Is North’s release of S. Korean fishing boat a diplomatic smoke signal?
Analysts look for softening in standoff with US, South
As the US continues a war of words and military posturing vs. North Korea, Pyongyang has inexplicably released a South Korean fishing boat that allegedly strayed into its waters.
North Korea said Friday it’s repatriating the vessel and its crew in a “humanitarian” step after it supposedly entered its territory, a Yonhap news agency report said.
Intercepts of South Korean fishing boats by northern patrol boats are periodic occurrences. The fate of the vessels and treatment of crew members varies and is often used by Pyongyang to send diplomatic signals to the South. It isn’t clear if this is the case with the latest incident.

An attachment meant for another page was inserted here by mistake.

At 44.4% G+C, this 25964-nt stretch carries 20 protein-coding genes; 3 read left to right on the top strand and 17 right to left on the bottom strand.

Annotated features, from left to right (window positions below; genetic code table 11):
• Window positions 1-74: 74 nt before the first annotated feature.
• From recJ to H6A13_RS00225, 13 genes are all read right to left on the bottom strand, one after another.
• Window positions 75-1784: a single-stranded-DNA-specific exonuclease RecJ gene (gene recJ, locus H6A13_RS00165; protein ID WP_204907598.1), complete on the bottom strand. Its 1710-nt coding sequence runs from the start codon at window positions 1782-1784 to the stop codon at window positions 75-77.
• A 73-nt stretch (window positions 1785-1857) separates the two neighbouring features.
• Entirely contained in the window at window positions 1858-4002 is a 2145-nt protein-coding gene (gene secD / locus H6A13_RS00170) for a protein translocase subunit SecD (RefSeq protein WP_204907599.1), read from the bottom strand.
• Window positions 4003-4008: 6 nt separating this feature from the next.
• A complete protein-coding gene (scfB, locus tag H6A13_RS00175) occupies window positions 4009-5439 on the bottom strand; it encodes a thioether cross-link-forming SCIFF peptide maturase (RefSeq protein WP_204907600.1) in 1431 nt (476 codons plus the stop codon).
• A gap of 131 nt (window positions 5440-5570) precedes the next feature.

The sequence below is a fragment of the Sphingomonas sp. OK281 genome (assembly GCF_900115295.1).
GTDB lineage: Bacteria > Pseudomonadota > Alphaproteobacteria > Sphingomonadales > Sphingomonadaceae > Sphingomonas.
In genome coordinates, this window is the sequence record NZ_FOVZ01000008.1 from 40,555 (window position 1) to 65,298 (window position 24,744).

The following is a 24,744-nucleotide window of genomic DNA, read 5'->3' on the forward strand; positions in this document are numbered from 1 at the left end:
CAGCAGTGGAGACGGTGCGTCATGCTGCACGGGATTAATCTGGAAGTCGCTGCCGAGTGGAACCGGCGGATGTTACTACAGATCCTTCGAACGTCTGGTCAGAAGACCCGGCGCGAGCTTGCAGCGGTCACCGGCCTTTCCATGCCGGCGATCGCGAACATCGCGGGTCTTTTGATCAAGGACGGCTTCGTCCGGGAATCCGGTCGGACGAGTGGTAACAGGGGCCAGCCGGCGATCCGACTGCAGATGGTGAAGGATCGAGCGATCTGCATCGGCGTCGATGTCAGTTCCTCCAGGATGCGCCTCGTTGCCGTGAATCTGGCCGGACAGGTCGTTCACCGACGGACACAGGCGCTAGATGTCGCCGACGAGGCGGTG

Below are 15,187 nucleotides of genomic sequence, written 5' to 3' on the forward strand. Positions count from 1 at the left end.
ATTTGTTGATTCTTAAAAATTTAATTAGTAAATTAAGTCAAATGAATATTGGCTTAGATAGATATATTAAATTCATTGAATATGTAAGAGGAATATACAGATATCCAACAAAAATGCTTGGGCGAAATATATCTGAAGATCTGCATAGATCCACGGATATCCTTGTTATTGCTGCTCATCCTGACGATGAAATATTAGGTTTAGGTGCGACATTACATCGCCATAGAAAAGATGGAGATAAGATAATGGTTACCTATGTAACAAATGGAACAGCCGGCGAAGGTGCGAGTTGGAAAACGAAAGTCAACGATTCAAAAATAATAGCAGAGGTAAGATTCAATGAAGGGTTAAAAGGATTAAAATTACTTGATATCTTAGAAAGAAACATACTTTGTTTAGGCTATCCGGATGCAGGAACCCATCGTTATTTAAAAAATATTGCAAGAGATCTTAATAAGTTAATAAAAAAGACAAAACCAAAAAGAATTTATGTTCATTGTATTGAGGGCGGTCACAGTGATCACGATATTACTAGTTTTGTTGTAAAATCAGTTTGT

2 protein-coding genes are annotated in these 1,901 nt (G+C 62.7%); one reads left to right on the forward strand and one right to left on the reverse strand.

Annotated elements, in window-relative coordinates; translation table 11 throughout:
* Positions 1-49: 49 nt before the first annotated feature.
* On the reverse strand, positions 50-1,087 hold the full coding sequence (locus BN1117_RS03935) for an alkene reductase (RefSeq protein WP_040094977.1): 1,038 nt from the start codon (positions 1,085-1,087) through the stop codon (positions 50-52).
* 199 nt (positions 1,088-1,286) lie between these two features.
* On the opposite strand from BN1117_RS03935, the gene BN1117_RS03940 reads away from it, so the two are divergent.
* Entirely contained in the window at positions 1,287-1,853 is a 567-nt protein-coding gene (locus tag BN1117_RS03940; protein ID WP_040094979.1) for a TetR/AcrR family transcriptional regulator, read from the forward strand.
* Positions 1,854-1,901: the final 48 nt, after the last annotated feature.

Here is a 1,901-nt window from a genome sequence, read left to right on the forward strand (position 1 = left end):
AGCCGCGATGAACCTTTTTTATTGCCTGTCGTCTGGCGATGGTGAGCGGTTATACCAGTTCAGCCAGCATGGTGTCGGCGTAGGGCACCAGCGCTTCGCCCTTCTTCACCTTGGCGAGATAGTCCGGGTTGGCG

“The investigation results proved that the boat and its crew deliberately intruded into the DPRK waters for fishing,” said North Korea’s official KCNA news agency.
“However, the DPRK side decided to repatriate the boat and its crew from the humanitarian point of view, taking into account the fact that all the crewmen honestly admitted their offense, repeatedly apologizing and asking for leniency,” it added.
Yonhap says North Korean authorities allowed the ship to return home at 6 p.m. Friday, Pyongyang time, or 5:30 p.m. in Seoul.
Analysts and news media have closely monitored official statements and other gestures by Pyongyang that might indicate a softening in its standoff with the US and its allies over its nuclear weapons program. US officials have said they are in contact with North Korea amid reports of backchannel diplomacy moves to peacefully resolve the crisis.